Presented with the informed advocacy of a doctoral thesis on the interpretation of the variations, Prego’s performance begins with an account of the Aria that truly sings, the player’s measured tempo enabling atypically clear articulation—and appreciation on the listener’s part—of the subject that is subsequently so adroitly handled by the composer. Throughout his performance, Prego shapes each variation like a paragraph in a continuous narrative, the first pair of variations phrased with keen focus on Bach’s use of the source thematic material. The third variation, Canone all’ Unisuono, receives a performance that revels in the music’s contrapuntal intricacies without turning the piece into a dull academic treatise. Vitality is at the heart of Prego’s playing of the fourth and fifth variations, as well, and the expressive harmonic nuances of the sixth variation, Canone alla Seconda, are drawn to the surface by the young harpsichordist’s wonderful animation of inner voices. The subtle transitions of mood and chromatic twists in the seventh and eighth variations here lead organically to the brilliant virtuosity exhibited in the ninth and tenth variations, Canone alla Terza and Fughetta. For the next pair of variations, culminating in the Canone alla Quarta of the twelfth, Prego summons a burst of interpretive energy that he channels into the darkest recesses of the music, spotlighting thematic links lurking in the densest passages. This spirit of adventure persists in his deliveries of the very different thirteenth and fourteenth variations, the undulating melodic lines of which are traced with determined delicacy. Notable throughout the variations is the combination of strength and softness that Prego employs: passages that demand raw power receive it, but the prevailing lyricism of Prego’s playing, disclosing felicities in Bach’s writing that remain hidden in many other keyboardists’ performances, gives compelling credence to the notion of the Goldbergs having been composed to soothe a restless mind. The Canone alla Quinta of the fifteenth variation blossoms under Prego’s care, Bach’s treatment of the principal subject illuminated by the unexaggerated lightness of the harpsichordist’s approach. Some musicians are ostensibly inclined to toil at making this music sound important: Prego is content to allow the variations’ importance to emerge by pursuing no agenda but Bach’s.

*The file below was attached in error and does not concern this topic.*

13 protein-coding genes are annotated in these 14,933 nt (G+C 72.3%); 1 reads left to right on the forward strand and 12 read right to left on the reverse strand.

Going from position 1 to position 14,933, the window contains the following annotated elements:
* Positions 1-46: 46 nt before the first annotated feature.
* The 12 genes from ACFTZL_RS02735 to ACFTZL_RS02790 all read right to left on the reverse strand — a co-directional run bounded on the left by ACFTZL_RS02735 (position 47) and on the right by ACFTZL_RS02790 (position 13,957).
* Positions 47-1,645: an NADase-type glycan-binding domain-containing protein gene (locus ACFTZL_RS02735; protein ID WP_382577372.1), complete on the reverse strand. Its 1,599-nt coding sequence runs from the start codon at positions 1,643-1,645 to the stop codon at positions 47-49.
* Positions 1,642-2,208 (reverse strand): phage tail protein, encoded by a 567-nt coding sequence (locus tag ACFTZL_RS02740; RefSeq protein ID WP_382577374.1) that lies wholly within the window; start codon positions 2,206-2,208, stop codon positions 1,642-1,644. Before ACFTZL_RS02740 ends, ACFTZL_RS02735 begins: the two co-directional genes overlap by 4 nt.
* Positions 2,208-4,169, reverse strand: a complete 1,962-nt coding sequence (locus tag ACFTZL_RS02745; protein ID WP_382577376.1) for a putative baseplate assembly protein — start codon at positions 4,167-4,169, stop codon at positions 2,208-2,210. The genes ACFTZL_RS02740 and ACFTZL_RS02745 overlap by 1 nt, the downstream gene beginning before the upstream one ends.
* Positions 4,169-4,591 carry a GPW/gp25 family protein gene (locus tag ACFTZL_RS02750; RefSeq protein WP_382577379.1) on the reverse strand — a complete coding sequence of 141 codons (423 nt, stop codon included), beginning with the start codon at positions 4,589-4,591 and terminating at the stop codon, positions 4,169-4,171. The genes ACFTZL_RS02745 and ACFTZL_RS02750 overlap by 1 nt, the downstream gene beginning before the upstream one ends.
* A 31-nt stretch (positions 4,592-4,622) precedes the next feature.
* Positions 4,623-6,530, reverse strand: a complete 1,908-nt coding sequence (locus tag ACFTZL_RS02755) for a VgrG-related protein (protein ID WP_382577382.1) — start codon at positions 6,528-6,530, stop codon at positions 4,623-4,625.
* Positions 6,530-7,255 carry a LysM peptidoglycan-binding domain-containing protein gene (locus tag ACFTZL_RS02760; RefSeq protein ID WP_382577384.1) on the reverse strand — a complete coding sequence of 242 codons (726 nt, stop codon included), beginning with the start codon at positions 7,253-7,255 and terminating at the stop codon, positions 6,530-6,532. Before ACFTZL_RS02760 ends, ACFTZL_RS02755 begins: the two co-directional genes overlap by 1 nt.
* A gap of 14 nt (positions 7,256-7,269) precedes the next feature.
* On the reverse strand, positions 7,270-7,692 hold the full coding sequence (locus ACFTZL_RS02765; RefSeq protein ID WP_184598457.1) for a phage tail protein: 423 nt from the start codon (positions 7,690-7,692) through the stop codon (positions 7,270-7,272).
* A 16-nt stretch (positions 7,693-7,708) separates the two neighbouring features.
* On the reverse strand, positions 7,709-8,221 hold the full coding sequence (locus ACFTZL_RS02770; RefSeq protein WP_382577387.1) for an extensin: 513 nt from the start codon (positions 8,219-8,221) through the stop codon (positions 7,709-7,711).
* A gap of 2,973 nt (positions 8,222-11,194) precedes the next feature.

With the Ouverture of the sixteenth variation, Prego figuratively begins the Goldbergs’ homeward journey, christening the voyage with an effervescent toast to the Ouverture’s musical landscape. The crispness of his executions of Bach’s ornaments contrasts marvelously with the graceful flow of his playing. The transition to the seventeenth variation has the unforced awe of rounding a curve in the road and seeing a wholly new vista, and the Canone alla Sexta of the eighteenth variation transforms that vista with the diverting novelty of a kaleidoscope. The linear momentum of the nineteenth and twentieth variations surges from Prego’s fingers but never at the expense of the music’s latent poise. From the bustling interplay of voices in the twenty-first variation’s Canone alla Settima, the sequence of the twenty-second and twenty-third variations progresses naturally, never hurried, to the fugal kinesis of the twenty-fourth variation’s Canone all’ Ottava. Similarly, the tuneful springs of variations twenty-five and twenty-six, tapped by Prego with especially sensitive playing, feed the deluge of invention that gushes from the Canone alla Nona of the twenty-seventh variation. Prego dedicates particular attention to the thematic relationships woven into the resplendent fabrics of the final three variations, facilitating heightened recognition of the triadic structures that Bach utilized throughout the Goldbergs. Whether the remarkable mathematical precision of Bach’s work was achieved by design or arose unintentionally from his unparalleled skill for fostering musical symbiosis, the Goldbergs are essentially a brilliant algorithm, one enacted by Prego with the computational genius of René Descartes. Still more rewarding is the emotional directness with which the harpsichordist bares the souls of variations twenty-eight and twenty-nine, every note of his performances allied with its purpose within the scope of the Goldbergs. So, too, is the Quodlibet of the final variation given expertly-judged emphases on both its individual qualities and its function within the Goldbergs as an unified entity. In his playing of the Aria’s da capo​, Pregro resolves the cycle with a potent reminder of the sentiments that provided the journey with its expressive destination. This is no carbon copy of the opening Aria, however. Prego evokes a conscious feeling of fulfillment, his unerring musical stewardship having led the listener into the presence of the true spirit of the Goldbergs and into the wondrous heart of Bach’s creativity.